There can be no denying the centrality of niggunim – music and singing – in hasidic thought, practice, and life. Chanting together can be a unifying act that brings a community together. Alternatively, singing a tune – alone or with others – can be a deep spiritual experience.
The repertory of hasidic niggunim is varied: some niggunim are joyous ditties, others triumphant marches, still others introspective journeys. Contrary to popular perception, many hasidic niggunim have words, and these words can direct the singers’ meditations. Besides words, the message or ethos of a hasidic niggun can be framed by a variety of factors. If the song is traditionally sung at a designated time of year or at particular recurring events, the soundscape becomes part of the experience. A niggun may be sung as a prelude to certain ritual, precipitating a state of mind or emotion for the performance of the rite. If the song has a story behind it, then that backdrop may shape the experience of singing the niggun. That story may recount an historical episode or it may refer to a mythical event, and the niggun becomes intrinsically linked to the memory.
Some hasidic masters emphasised the importance of the singer’s spiritual pedigree, as the key to framing the niggun experience. Thus one of the early hasidic masters, Rabbi Zev Wolf Halevi of Zhitomir (ca.1740-1798) reported that the Besht – Rabbi Yisrael Baal Shem Tov (ca.1700-1760) – once heard a wicked person playing the violin. As he listened to the music, the Besht perceived all the sins that the violinist had committed since his childhood.
Rabbi Zev Wolf continued: And if the person reveals his sins through a violin, how much more so when he sings with his own mouth – by listening to the niggun that he hums, a lofty spiritual person can perceive his all his actions and all his iniquities. Zev Wolf explained that since the person invests all his strength in the niggun, it is not just the music that is emitted from his mouth but an expression of his innermost self.
Other hasidic masters – including Rabbi Nahman of Breslov (1772-1810) and Rabbi Yitzhak of Neshkiz (1789/90-1868) – also recounted the tradition of the Besht’s ability to mystically perceive a person’s iniquity through that person’s music.
A disciple of Yitzhak of Neshkiz recounted that his teacher once travelled to Makhnivka. In Makhnivka there was a man by the name of Reb Hirsh, who was known to welcome visitors into his home. Hirsh had, alas, fallen on hard times, and the hasidic master wanted to assist him. In Hirsh home, Yitzhak of Neshkiz heard his children singing at the table and he perceived in their voices that they were studying a language other than the Holy Tongue.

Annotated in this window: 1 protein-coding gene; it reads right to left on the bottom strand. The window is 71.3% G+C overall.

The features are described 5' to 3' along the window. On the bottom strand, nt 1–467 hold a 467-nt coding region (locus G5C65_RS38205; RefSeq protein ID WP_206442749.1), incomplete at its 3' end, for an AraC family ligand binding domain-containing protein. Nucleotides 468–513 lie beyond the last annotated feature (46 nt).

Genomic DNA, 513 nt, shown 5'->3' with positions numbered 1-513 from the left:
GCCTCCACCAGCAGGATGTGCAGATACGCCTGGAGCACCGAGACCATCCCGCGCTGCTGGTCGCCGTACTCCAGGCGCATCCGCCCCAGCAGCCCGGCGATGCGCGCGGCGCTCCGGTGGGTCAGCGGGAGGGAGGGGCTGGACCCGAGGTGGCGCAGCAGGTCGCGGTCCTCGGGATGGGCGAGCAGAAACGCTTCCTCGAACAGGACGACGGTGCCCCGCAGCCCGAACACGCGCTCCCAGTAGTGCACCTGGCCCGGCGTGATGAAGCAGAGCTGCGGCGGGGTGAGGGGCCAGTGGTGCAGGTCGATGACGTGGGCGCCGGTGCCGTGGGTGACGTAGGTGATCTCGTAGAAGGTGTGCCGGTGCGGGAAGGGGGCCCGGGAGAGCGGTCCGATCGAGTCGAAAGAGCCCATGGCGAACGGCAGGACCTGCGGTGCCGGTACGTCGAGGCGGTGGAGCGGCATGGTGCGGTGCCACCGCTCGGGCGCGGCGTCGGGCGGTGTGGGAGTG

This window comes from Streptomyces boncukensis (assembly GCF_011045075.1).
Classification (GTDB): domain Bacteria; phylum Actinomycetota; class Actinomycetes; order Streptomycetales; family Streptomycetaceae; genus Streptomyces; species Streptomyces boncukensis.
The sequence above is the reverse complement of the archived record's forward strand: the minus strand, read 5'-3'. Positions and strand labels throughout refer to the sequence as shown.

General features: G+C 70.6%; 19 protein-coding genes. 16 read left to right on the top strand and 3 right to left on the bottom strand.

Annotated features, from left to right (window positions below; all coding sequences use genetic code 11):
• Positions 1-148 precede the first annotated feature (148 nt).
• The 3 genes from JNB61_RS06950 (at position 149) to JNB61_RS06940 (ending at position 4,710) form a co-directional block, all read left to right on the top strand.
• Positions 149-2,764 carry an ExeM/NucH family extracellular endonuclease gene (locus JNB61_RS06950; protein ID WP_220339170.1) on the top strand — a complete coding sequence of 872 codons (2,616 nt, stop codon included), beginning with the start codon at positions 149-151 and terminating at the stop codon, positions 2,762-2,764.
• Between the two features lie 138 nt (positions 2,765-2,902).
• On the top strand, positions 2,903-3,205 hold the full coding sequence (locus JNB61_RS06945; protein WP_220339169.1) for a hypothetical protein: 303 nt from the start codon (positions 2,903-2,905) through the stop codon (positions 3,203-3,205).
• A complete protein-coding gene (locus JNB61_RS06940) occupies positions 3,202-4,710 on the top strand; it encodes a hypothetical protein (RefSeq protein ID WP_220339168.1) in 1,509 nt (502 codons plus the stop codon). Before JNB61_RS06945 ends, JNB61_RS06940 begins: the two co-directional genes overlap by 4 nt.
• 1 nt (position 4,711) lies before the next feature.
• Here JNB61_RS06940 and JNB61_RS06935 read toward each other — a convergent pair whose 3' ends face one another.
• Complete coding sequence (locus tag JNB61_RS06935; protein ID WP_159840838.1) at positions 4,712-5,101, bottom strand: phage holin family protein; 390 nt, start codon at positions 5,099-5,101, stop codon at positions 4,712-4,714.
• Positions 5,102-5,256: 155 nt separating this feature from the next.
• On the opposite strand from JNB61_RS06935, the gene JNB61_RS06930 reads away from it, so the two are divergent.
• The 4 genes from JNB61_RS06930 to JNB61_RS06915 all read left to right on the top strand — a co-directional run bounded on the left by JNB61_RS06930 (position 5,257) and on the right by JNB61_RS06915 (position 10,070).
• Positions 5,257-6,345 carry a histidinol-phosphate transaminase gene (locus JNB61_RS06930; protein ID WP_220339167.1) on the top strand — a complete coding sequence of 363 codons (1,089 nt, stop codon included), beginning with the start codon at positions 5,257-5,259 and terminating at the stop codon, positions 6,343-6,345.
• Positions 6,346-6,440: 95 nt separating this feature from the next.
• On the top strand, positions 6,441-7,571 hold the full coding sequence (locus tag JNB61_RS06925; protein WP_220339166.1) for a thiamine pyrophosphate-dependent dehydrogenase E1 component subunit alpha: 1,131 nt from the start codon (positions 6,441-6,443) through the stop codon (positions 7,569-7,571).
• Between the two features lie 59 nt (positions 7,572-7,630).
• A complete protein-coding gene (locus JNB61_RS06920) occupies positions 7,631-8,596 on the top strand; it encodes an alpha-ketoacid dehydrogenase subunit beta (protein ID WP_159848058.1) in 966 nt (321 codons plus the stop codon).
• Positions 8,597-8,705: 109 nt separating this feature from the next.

Rabbi Yitzhak of Neshkiz turned to his host and said: “I am surprised that your children study this, because in each of the letters there is a unique husk [meaning, darkness or impurity] – may the Merciful one save us!” Yitzhak of Neshkiz continued, recognising that at times there may be a need to study a foreign language, but cryptically adding that “a person needs to know how to act in this.”
Rabbi Nahman of Breslov added a slightly more positive angle: Through a person’s singing it is apparent whether that person has accepted upon himself the yoke of Torah. Nahman of Breslov ground his assertion in a creative reading of the biblical verse requiring the children of Kehat to carry the holy items of the Tabernacle on their shoulder (Numbers 7:9). Nahman referred to the talmudic passage that links the word for carrying (yis’u) to the act of singing as described in Psalms: “Take up (se’u) the song, sound the timbrel, the melodious lyre and harp” – both words have the same root in Hebrew (Babylonian Talmud, Arakhin 11a; Psalms 81:3). Nahman explained: Just as the children of Kehot carried the holy ark on their shoulders, thus a voice may carry the scent of Torah.
Thus a niggun comes from and reflects our insides. Some of the traditions cited focus on songs that reveal sin; Nahman of Breslov suggested that the converse is also true. Thus, when people give voice to their insides, the mystically adept will hear their soundwaves carrying words of Torah. Perhaps they will even perceive all the righteous deeds of the singer.
The Maggid of Melbourne is on the faculty of Pardes Institute of Jewish Studies and is a rabbi in Tzur Hadassa. He is a teaching fellow at Tel Aviv University’s Faculty of Law. His column appears in The Jerusalem Post Magazine. He can be contacted at firstname.lastname@example.org.